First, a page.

This is the title of my blog because this is a conversation I have on a consistent basis. Any other ordained clergyperson who does not serve in traditional parish ministry probably feels my pain/pride right here.
It’s my own fault. People ask what I do, and depending on my mood, I might say I’m a minister. Earlier in my ministry, I could have said things like “program coordinator” or “young adult leadership development” or “alumni relations” or “development” or “chauffeur/event planner/conference facilitator.” Now I could say “public relations for a church publishing house” and get away with it. It’s just that I really am a minister.
These people who ask me what I do, innocently enough, usually ask the follow-up question: “Where is your church?”
This is a perfectly logical question. In our cultural lexicon, ministry has been primarily associated with the parish. It was my intent to enter parish ministry when I graduated from seminary. Both my parents are in parish ministry. I know the rhythm of the church year by heart. Church life is such a part of my being that I don't understand how people think of Easter as a family holiday; for me it was always one long day at church, complete with multiple services and a hurried brunch with worship leaders and their kids.
My life and call didn’t turn out the way I thought it would. This is probably a good thing.
Instead, I have been in other kinds of ministry for almost eight years. I am good at navigating big, diverse systems. I delight in being present to multiple people in multiple places. I feel called to make connections between individual people of faith, local churches, and the resources of national and international ecumenical and denominational structures. I revel in putting on a good event for diverse people of faith in which something holy might happen. I find that being in multiple churches as a guest preacher or communion celebrant, or other capacity for work, keeps my worship life interesting. I love going to church and having pastors, instead of being the pastor. I won’t lie – I also love having most weekends and major holidays off, after spending those days the first 18 years of my life at churches that employed at least one person in my family.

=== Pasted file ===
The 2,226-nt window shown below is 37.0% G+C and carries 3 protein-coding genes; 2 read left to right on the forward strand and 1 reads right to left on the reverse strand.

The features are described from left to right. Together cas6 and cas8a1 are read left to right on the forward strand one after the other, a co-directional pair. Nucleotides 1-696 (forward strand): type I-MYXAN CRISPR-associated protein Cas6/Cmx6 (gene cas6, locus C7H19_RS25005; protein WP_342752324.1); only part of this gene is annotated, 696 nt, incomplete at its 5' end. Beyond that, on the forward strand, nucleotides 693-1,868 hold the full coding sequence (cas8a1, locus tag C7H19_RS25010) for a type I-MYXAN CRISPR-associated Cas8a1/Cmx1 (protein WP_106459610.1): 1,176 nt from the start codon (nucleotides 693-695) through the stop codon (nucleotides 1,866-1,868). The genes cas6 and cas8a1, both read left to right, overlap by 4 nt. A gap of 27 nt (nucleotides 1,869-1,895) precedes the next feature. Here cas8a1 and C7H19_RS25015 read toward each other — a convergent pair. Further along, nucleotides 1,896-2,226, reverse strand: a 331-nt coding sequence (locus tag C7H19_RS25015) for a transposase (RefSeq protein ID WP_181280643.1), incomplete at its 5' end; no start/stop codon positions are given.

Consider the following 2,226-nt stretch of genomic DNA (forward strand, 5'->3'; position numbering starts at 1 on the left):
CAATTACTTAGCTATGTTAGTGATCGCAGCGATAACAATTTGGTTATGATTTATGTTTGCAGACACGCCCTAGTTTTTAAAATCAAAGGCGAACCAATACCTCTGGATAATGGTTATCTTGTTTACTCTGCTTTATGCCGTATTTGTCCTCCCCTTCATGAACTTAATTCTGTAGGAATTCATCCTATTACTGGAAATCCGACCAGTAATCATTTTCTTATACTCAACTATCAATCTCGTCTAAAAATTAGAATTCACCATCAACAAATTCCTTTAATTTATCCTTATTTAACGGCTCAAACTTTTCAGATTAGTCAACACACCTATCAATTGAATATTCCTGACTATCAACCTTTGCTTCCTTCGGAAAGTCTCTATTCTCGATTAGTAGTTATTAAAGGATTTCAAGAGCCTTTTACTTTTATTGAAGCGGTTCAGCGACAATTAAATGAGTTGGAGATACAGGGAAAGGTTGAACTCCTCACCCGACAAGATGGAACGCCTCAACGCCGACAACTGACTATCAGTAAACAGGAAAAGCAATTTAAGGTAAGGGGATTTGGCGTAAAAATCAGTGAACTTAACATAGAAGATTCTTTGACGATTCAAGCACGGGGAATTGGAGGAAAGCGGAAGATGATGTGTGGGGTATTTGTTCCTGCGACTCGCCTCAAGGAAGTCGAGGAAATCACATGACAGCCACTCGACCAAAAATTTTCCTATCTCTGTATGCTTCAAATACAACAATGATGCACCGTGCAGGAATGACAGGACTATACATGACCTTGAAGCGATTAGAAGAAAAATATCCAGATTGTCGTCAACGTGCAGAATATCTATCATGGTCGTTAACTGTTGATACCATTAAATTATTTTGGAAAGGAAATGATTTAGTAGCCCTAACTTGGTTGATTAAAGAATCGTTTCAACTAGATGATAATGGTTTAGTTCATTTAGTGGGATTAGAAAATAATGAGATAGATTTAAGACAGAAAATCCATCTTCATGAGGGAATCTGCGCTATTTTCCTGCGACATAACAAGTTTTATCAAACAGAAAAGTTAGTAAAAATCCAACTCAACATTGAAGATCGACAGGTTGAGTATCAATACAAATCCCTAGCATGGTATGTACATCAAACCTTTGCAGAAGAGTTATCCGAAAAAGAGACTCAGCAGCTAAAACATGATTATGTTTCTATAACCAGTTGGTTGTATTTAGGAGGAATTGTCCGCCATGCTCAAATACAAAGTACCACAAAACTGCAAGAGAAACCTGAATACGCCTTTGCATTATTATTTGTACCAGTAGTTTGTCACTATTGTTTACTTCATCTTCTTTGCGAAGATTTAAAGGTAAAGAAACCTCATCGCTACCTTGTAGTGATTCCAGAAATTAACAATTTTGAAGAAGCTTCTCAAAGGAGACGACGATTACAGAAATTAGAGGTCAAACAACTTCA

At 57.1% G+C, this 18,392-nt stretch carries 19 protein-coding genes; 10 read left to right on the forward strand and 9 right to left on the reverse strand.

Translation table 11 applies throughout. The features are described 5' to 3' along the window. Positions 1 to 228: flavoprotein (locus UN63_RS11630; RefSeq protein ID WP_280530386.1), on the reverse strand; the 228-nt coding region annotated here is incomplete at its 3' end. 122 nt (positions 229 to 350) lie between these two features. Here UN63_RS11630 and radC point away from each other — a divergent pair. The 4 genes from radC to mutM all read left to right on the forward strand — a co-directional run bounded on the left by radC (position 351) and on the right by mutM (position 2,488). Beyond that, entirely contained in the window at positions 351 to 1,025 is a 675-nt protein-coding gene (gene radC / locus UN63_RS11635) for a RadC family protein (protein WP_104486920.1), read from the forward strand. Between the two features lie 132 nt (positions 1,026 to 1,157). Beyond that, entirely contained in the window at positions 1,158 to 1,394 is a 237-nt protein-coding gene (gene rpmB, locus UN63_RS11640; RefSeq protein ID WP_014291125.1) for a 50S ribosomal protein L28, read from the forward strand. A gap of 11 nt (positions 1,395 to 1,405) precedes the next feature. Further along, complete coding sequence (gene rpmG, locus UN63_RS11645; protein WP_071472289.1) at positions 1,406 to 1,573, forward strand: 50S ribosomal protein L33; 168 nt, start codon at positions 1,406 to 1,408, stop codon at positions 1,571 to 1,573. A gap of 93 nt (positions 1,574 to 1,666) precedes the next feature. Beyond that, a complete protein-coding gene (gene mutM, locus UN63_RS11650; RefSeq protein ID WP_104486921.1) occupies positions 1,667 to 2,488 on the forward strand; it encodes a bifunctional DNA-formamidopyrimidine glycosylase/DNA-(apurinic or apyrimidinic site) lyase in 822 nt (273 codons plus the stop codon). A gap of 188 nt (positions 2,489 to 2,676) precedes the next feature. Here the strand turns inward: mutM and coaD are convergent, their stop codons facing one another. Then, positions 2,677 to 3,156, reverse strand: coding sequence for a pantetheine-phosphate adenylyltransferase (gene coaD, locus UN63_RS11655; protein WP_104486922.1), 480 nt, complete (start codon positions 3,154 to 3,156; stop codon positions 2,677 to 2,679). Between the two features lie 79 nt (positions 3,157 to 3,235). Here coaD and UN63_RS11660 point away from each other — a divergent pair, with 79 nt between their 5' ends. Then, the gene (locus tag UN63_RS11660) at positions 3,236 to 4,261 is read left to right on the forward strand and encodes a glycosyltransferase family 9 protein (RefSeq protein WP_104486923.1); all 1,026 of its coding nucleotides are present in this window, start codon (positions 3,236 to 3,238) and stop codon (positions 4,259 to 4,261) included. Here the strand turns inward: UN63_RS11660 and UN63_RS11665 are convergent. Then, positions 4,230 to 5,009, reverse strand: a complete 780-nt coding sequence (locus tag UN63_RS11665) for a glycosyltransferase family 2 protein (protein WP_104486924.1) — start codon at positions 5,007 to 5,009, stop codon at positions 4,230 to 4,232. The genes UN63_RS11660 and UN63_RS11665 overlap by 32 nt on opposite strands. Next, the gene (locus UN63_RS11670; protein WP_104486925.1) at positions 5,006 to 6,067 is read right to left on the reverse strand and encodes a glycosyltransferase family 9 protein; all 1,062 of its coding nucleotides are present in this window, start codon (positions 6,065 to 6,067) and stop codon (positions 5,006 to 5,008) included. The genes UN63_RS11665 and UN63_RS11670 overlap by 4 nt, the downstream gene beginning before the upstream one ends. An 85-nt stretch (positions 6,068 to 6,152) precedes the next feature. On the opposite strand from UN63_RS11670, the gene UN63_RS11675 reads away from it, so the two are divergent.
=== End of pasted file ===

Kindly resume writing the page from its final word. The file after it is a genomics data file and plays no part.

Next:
Yes, I’m a minister. No, I don’t have A church. I’m in ministry in THE church.
For another read on institutional ministry by the Rev. Laura Everett, Executive Director of the Massachusetts Council of Churches, here:
*For the non-Presbyterians among you, or those Presbyterians who are wondering why I use the "minister" term, the PC(USA) is using other terminology than “ministers” and “elders.” Since my conversations are frequently with non-Presbyterians, I use “minister” because it is the most familiar term to the average American. When I was ordained, ordained lay people were called deacons or elders, and ordained ministers were called Ministers of Word and Sacrament. In the current Form of Government, ordained deacons are still called Deacons. Those who used to be known as “elders” are called Ruling Elders. Ministers are called Teaching Elders.
For a helpful interpretation of the Book of Order, including updated information on the new Form of Government, see this Geneva Press book:
Presbyterian Polity for Church Leaders, Fourth Edition
By Joan Gray and Joyce Tucker http://www.thethoughtfulchristian.com/Products/0664503152/presbyterian-polity-for-church-leaders-fourth-edition.aspx